1964 was a pivotal year for General Motors because the famous car company offered its customers a range of vehicle sizes that ranged from compact to full-sized.
GM’s Chevrolet division jumped into the intermediate car game with the introduction of the Chevelle model in ’64. The Chevelle was unlike its stablemates in 1964 because it had a bold new design that was not found on full-sized Impalas that year since the big Chevys still had an early 1960s style in ’64.
The Chevelle was a practical choice for practical buyers who wanted a car that could hold more people and take up less space when it hit the showrooms 58 years ago. However, the Chevelle could be purchased in sportier versions, including the 1964 Malibu SS convertible models, a fact that was not lost on Bob and Dave Weidner at the time.
The Weidner brothers are part of a busy family GM dealership (Weidner Motors) that was founded by their father Lou, a man who influenced their love for vintage vehicles. About 40 years ago, Dave was at an auction on Canada’s West Coast and spotted a 1964 Chevelle Malibu SS convertible on the list but was unable to purchase it.
The good news is Dave’s brother Bob was the high bidder for the same car a year later-and was able to buy the car for less than Dave’s attempted purchase a year earlier. Bob decided to drive the car back through the Rocky Mountains back to Lacombe, a distance of roughly 705 miles (1136 kms for the metric set).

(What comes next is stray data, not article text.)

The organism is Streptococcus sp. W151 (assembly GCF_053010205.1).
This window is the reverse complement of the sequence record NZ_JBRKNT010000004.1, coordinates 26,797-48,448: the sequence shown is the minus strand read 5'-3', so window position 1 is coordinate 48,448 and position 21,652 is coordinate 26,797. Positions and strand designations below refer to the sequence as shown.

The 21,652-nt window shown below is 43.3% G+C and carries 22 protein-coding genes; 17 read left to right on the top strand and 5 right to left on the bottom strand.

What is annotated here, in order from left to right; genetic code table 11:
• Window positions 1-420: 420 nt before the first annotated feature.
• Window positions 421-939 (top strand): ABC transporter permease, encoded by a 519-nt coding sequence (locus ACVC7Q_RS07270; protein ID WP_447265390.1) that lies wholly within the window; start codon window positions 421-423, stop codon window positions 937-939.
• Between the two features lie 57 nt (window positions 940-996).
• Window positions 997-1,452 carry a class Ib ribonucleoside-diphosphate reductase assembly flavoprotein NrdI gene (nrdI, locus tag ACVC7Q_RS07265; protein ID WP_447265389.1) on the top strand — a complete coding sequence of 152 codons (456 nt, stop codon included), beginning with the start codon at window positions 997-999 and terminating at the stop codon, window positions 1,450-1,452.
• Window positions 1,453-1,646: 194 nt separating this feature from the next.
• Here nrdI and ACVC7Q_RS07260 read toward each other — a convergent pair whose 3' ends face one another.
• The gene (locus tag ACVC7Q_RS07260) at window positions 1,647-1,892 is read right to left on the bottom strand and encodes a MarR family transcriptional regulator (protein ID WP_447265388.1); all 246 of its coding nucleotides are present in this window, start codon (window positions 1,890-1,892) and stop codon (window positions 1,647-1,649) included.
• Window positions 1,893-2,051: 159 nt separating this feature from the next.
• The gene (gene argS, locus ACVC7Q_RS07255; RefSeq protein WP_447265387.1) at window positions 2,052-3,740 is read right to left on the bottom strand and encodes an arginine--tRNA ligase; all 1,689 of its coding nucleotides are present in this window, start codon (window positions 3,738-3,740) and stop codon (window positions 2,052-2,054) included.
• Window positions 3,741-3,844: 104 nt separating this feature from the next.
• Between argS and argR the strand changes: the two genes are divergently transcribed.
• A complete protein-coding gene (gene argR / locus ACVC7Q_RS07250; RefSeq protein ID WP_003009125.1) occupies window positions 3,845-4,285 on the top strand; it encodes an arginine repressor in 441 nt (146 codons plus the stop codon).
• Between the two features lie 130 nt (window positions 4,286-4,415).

The trip was relatively trouble-free, save for a wonky fuel pump when Bob hit the Rogers Pass, the highest point on the Trans-Canada Highway in the Rocky Mountains. Years later, Dave was more fortunate when he drove the ’64 Chevelle drop top to Minneapolis, Minnesota for the world-famous Back to the 50s car show that attracts over 10,000 entries on a regular basis.
Dave’s road adventure in the ’64 Chevelle convertible covered about 2400 miles (4000 kms) round trip and was also virtually trouble-free, except for a minor starter issue. Dave kept a steady 65-70 mph (100-110 km/h) pace during the long trip and is still comfortable at that speed on the highway behind the wheel of the Malibu SS.
The main reason is the car’s original powertrain, a 283 small block hooked up to a 2-speed Powerglide automatic transmission. Dave upgraded the engine from a 2-barrel to a 4-barrel carb system and bored out the engine for extra performance, plus it already had a dual exhaust to help the Chevelle breathe better on the road.
The ’64 Chevelle Malibu SS came equipped with power steering, a feature that undoubtedly adds to the car’s creature comfort factor on the road.
The car’s interior is in remarkable shape after 58 years and only required repairs to the front seat, according to Dave, plus it now enjoys a pampered life in the Weidner family, so the Chevelle has withstood the passage of time very well.
BY: Jim Sutherland
Jim Sutherland is a veteran automotive writer whose work has been published by many major print and online publications. The list includes Calgary Herald, The Truth About Cars, Red Deer Advocate, RPM Magazine, Edmonton Journal, Montreal Gazette, Windsor Star, Vancouver Province, and Post Media Wheels Section.